Interviews, insight & analysis on digital media & marketing

Don’t wait for Google: put privacy first

By Lucie Buisson, Chief Product Officer, Contentsquare

In a world of ever increasing data, consumers and media alike are becoming more aware of the benefits and the risks, causing a global shift to adopting a privacy-first mentality. Providing a sense of security and safety goes a long way to building digital trust, and the removal of cookies is a huge step in the right direction. In my eight years at Contentsquare, we have always been obsessed with helping brands prioritise behavioural data to create relevant, rewarding digital experiences, and it’s become more and more clear that the future of human digital experience means less intrusive data for better experiences. 

Now is the time to be ahead of the curve. Customers want more control of their data, so we as marketers need to be listening to them without tracking who they are. If we’re tracking anything, let’s track their digital body language.

As we all know, in 2020 Google announced its intention to leave third-party cookies for good in favour of a privacy-first future. While this move was generally met with a positive reception from the public, some marketers were a little concerned. Still, after years of negative press surrounding Google’s tracking and cookie policies, the company was finally starting to look at privacy as a priority.

However, it’s one thing promising sweeping changes, and it’s another to deliver on them.

People want to see urgency — a clear indication of Google’s willingness to put privacy first. Yet the delays surrounding the cookie cull gives many the opposite impression. While some marketers have viewed the 2021 decision to delay the ‘Privacy Sandbox’ until 2023 as some well needed respite, public opinion is beginning to sway. Privacy is vital and the consensus is that if organisations aren’t with the consumer, they are against them.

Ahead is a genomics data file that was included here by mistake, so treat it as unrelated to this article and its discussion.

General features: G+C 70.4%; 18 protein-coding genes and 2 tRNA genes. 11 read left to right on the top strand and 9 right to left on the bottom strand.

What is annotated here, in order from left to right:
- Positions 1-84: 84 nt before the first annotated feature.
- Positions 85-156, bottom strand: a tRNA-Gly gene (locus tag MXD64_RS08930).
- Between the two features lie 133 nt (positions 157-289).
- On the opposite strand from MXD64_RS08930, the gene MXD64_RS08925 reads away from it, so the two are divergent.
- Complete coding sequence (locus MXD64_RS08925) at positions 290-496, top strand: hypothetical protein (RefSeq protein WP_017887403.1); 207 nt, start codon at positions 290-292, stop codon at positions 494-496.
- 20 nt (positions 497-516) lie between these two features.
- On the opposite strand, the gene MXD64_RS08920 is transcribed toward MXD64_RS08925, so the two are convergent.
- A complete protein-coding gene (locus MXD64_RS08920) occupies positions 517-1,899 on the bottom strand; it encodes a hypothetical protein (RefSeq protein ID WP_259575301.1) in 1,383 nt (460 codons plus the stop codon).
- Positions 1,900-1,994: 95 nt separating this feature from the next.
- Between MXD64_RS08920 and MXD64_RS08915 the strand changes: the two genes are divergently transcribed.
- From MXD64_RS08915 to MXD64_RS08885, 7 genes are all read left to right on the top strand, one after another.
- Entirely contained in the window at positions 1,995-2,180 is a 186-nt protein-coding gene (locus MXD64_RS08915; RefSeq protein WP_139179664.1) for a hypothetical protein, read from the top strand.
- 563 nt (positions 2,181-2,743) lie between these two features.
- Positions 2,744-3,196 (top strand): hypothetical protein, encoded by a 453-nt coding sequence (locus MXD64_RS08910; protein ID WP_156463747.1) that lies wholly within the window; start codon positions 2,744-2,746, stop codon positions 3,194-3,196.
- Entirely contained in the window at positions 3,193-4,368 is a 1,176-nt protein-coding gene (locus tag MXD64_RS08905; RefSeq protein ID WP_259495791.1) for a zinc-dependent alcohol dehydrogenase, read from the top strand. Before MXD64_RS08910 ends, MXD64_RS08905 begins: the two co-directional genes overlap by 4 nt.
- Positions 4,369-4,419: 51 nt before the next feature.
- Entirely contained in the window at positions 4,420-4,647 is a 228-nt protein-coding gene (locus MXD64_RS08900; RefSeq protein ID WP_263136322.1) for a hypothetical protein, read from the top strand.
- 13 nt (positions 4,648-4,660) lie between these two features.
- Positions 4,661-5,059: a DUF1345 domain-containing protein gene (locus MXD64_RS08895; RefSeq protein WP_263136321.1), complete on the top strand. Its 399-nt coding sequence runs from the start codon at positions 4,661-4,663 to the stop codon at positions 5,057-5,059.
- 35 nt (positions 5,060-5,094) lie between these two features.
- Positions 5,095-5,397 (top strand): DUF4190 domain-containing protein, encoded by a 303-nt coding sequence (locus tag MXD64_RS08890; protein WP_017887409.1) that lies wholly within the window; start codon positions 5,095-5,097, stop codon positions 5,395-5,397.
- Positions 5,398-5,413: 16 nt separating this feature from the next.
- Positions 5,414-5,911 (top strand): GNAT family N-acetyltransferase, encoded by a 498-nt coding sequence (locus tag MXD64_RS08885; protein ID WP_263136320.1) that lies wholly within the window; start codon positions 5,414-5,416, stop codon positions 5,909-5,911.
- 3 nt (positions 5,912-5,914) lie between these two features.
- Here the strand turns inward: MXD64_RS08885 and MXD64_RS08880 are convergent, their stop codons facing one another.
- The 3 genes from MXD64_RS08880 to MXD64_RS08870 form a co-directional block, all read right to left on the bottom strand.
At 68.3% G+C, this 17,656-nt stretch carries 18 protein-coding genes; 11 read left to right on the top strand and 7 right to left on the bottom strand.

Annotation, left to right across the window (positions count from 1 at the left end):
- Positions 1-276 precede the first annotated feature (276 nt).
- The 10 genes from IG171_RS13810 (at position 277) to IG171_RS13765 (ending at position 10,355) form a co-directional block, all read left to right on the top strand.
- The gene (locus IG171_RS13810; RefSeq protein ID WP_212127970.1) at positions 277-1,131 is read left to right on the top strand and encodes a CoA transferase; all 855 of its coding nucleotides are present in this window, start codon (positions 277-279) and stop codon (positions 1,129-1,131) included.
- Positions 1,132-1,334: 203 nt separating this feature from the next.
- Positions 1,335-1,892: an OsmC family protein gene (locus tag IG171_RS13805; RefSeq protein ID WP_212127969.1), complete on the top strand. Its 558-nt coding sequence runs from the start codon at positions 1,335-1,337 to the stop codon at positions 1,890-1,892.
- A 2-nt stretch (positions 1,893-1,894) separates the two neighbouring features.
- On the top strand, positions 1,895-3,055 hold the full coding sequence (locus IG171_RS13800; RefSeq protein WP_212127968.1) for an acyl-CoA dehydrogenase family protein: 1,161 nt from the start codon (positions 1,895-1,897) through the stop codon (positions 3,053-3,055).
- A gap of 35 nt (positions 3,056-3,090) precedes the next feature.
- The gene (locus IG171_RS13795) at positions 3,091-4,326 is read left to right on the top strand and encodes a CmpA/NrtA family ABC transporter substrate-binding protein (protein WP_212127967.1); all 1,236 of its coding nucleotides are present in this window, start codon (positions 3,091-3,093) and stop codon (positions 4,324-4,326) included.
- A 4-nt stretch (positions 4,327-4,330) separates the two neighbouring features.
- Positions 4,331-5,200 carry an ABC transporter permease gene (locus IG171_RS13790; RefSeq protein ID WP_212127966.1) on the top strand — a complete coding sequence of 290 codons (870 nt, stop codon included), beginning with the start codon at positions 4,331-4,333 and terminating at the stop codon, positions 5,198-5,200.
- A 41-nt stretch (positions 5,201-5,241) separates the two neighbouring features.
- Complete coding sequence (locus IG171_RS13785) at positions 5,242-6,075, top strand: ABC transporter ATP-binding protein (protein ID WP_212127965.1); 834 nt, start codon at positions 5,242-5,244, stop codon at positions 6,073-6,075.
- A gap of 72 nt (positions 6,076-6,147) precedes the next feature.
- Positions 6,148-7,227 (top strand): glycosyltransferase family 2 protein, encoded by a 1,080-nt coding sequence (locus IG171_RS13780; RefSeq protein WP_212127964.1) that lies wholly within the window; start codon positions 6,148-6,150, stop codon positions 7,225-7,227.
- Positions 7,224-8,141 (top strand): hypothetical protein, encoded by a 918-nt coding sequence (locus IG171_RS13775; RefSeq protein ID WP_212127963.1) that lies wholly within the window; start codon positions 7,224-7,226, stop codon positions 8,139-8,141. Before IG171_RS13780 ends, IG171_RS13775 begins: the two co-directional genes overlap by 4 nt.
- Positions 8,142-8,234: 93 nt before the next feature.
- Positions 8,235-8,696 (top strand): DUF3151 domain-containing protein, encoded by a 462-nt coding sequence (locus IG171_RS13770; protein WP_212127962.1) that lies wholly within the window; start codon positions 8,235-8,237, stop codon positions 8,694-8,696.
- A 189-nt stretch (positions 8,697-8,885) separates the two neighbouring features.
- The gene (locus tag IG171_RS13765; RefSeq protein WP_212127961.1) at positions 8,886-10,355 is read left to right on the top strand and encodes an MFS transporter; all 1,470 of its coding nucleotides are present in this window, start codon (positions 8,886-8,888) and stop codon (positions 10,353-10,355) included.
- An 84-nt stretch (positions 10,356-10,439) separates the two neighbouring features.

Apple is leading the way but marketers shouldn’t be waiting for the giants of technology to usher in a new privacy-first era. The cookieless future is inevitable and it is better for organisations, marketers and consumers alike if it is welcomed with open arms.

A privacy-first future

 Data protection and security are now at the forefront of the modern consumer’s mind, and regulations are constantly evolving. A side effect of this regulation is an increased awareness among consumers of their data-privacy rights and protections. It is vital that companies focus on ensuring they offer transparency about how their customers’ data is used. People want to know what information is being collected and who it is shared with, but most of all they want control.

 Apple is a great example. The tech giant recently unveiled iOS 15 updates, which made it both easier and more visible for users to track and control who is collecting their data, overall raising customer awareness with the new version. The results? Millions of users began to realise just how much they were being tracked. The update has been positively received, with many users finding the privacy measures commendable — despite having previously collected customer data for over a decade without such protections. However, the key takeaway is the same: if Apple is shouting about it, it must be important, and marketers should follow suit.